The Divine

Happy Birthday to our dear brother Beethoven! He of the absolute Divine.

Posted by Nadia Nasr

Did you know that most if not many of the great composers were born in the cold months? November—January, and even February. What a beautiful time to be born. Those days when the Pagan and the Christian combine, when the thin time meets the ringing of the bells, when music begets genius.

YoYo Ma joined in to the Happy birthday for Beethoven. Honored to join thousands of people from over 70 countries in a #GlobalOdeToJoy. Explore the project’s playlist:

The season of Joy is welcomed by the Ode to Joy.

The Descending Scale

From a YouTube video, concerto attention by Classic fm.

This is how a Ludi (Beethoven) concerto should be played. Quite impressive. As an aside, but related: my take on her thin is that of course she is built that way—we have to know she doesn’t eat. There is no time left after all of the practicing. The pianist is Alice Sara Ott.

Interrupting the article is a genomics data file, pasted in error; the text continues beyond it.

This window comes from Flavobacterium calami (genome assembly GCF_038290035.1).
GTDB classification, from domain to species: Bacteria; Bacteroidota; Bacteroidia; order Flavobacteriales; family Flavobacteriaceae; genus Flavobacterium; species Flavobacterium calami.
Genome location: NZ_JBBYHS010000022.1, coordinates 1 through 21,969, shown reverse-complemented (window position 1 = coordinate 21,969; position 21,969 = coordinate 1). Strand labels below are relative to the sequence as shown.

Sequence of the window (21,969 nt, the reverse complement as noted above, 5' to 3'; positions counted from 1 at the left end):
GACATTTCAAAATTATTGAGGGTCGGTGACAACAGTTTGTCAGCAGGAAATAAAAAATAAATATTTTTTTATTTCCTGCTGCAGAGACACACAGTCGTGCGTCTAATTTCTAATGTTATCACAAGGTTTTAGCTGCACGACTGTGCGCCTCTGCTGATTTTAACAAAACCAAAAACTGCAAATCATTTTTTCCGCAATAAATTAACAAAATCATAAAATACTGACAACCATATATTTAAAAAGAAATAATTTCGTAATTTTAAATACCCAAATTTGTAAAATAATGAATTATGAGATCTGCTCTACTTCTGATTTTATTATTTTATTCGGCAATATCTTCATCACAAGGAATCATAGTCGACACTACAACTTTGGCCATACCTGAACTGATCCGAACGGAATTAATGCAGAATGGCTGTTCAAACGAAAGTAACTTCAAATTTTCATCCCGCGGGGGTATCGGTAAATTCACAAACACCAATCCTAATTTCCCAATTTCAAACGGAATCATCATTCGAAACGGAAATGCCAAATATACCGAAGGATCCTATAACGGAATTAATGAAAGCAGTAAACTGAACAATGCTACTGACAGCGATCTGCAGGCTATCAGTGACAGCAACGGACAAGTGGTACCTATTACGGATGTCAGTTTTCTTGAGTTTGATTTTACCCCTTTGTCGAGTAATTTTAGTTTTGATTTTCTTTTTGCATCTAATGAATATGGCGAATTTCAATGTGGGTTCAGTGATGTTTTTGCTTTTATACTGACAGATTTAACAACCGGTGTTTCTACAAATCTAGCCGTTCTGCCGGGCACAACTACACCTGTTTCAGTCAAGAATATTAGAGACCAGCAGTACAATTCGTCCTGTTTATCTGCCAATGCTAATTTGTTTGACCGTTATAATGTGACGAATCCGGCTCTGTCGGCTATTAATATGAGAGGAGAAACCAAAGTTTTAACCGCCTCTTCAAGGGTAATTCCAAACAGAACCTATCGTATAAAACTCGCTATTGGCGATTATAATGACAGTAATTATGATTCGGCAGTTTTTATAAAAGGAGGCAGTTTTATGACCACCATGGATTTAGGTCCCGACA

To check out the pièce de résistance, tune in to the time mark of 9″30. Enjoy!


So here’s my pal, Ludie—The Sicilian. And here’s what he had to say about himself: “You People who think or say that I am hostile, stubborn, or misanthropic, how greatly you wrong me. You have no idea of the secret reason which makes me seem that way to you.” Of course his secret was that he was deaf.

His very dedicated fans like to call Beethoven “The Sicilian” because of his dark appearance and the looks of someone from Sicily. Those very passionate fans struggle with the stories of how badly he treated his nephew. There were also rumors about the time that Ludwig was given the care of his nephew, that the child was actually his own son, having had an affair with his brother’s wife. Beethoven did mistreat his nephew as there appears to be enough evidence to substantiate that. However, there has not been anything to prove that the nephew was anything other than just that—a nephew.

The music world generally considers Beethoven to be the greatest composer who ever lived.

Posted by Ludwig van Beethoven Site